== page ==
Written by Student Rights on 8 March 2010 at 1pm

Controversy over cuts protest at Sussex

A protest that took place last Wednesday at the University of Sussex has led to five students being suspended following the 'illegal occupation' of Sussex House, in protest of funding cuts to the University. A statement from the University of Sussex outlines the reasoning behind the Vice-Chancellor, Prof. Michael Farthing suspending five students on the basis of breaches of the law and aggressive, confrontational and intimidatory behaviour towards members of staff.

Alternate sources, from the 'Education Activist Network', claim the Vice Chancellor bypassed normal disciplinary procedures to suspend students following the protest. Campaign group 'Defend Sussex' is petitioning the university to "immediately reinstate all suspended students", "follow due process before issuing sanctions" and "issue a condemnation of the police response to the protest". 

However, the university claims that disciplinary policy means some actions need to await the outcome of current police investigations. The University has also taken another, separate measure to protect the campus from the threat of any future occupations. An injunction which the University has obtained from the High Court specifically prevents anyone from undertaking "occupational protest action" on the University campus. It does not prevent peaceful protest action carried out without the threat of occupation.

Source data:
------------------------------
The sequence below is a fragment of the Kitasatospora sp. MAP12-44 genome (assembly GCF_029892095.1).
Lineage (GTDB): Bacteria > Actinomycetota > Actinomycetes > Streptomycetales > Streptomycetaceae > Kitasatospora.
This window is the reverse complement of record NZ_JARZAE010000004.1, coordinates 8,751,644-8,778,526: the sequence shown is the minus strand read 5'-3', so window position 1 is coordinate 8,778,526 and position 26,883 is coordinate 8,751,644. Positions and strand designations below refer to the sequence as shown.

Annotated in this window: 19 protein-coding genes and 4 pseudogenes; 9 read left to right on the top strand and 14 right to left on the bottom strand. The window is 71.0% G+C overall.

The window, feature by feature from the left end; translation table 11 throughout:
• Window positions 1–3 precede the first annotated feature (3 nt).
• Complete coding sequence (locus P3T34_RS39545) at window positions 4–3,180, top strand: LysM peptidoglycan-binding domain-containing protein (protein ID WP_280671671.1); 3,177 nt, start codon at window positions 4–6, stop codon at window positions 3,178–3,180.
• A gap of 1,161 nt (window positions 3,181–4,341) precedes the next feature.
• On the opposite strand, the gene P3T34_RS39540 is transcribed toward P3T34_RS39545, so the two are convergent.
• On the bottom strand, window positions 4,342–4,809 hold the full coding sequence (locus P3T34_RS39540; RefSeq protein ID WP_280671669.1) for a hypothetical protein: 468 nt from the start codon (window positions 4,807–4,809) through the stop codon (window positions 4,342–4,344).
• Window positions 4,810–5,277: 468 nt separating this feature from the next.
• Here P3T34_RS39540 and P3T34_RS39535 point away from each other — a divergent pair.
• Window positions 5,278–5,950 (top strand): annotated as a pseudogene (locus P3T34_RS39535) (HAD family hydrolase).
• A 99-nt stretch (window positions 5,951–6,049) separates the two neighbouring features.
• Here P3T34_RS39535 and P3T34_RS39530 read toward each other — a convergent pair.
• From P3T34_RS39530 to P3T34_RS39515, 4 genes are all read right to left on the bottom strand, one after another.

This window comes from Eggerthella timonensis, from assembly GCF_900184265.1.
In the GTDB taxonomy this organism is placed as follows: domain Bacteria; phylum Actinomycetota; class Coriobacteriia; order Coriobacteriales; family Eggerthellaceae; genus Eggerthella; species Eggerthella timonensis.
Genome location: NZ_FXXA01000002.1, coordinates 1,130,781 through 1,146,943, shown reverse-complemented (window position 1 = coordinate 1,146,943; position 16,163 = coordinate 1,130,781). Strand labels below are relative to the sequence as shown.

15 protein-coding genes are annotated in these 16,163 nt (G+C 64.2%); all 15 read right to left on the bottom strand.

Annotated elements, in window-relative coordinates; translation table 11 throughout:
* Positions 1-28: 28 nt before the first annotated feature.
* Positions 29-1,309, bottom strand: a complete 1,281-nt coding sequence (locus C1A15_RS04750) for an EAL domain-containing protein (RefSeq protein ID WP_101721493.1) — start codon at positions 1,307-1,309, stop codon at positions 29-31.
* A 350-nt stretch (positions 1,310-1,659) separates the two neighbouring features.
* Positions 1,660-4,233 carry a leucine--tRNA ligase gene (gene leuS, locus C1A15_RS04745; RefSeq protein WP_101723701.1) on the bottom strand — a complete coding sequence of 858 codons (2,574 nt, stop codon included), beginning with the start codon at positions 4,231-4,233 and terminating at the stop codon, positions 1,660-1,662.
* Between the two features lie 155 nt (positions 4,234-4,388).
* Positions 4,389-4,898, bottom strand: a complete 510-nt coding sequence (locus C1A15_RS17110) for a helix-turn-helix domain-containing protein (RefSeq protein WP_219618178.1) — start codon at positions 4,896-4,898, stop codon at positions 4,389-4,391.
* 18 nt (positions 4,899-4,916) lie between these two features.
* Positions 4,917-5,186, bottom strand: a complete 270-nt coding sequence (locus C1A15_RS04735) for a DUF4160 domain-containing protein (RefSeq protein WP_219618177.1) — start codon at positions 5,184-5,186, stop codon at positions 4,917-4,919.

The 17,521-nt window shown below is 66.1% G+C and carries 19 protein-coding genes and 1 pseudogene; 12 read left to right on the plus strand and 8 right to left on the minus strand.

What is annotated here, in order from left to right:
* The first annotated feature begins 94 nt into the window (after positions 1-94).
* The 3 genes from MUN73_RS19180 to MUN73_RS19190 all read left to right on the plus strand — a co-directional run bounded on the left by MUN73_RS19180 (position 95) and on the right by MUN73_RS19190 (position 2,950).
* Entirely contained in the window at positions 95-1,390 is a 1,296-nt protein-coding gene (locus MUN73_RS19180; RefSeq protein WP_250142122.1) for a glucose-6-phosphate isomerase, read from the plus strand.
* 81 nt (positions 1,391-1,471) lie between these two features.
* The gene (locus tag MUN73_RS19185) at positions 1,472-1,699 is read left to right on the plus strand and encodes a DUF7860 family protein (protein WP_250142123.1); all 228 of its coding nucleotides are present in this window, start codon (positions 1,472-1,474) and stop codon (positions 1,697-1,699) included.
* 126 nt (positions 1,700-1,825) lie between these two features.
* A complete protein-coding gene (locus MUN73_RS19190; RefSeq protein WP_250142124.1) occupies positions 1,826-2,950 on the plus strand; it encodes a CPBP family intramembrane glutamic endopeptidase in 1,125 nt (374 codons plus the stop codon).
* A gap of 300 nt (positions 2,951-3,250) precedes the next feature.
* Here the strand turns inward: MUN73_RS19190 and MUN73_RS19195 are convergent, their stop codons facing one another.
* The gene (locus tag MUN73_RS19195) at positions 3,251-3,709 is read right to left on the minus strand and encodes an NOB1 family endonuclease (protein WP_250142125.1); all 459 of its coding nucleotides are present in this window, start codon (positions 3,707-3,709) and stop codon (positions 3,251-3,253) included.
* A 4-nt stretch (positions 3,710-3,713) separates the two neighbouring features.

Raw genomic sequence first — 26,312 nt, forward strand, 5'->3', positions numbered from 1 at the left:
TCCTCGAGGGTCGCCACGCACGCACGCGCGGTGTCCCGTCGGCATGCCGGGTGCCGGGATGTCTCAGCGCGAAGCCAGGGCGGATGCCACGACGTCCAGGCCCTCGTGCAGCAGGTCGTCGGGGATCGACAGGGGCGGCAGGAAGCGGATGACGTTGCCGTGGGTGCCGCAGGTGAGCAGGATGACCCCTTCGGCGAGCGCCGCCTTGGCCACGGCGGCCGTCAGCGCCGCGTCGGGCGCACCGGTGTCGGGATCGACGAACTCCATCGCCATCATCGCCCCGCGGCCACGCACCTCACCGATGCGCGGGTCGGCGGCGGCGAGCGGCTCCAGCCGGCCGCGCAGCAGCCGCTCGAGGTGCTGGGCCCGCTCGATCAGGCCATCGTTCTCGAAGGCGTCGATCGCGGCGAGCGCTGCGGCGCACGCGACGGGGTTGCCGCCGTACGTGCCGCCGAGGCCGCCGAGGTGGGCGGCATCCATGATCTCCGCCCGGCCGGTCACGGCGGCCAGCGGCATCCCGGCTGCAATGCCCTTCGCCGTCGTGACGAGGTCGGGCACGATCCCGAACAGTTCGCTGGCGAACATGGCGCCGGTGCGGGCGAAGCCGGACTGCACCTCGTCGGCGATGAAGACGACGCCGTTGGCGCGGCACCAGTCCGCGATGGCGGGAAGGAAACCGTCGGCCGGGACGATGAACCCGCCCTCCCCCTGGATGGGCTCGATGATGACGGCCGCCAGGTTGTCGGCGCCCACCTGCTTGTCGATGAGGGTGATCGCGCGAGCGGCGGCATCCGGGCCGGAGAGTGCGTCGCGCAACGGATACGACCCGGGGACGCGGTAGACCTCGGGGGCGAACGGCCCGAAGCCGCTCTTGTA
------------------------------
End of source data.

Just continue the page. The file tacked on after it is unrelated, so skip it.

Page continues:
The Vice Chancellor went on to state in a separate e-mail to stakeholders, "This was not a peaceful protest but an aggravated trespass, involving forced entry into Sussex House. We know that at least one of the identified leaders of those who broke into the building is not in fact a student at the University."

Unfortunately, and counterproductively to the protestors intent, it appears that staff will now be unpaid for a week as payroll staff working in the Sussex House building were disrupted and unable to process payments when the protestors occupied the building at midday. Police did not forcibly remove students, however negotiations led to occupiers leaving by 5.30pm.

Student Rights Director Raheem Kassam has commented, "While students should not be discouraged from protesting, in the great tradition of activism amongst younger members of society, it is another thing to trespass and occupy a building on campus which has reportedly caused distress to staff. We can empathise with the rationale behind the protest, however exercising restraint and ensuring the safety of students and those who staff the university are of paramount importance."

A petition by students to reinstate the protestors can be found here.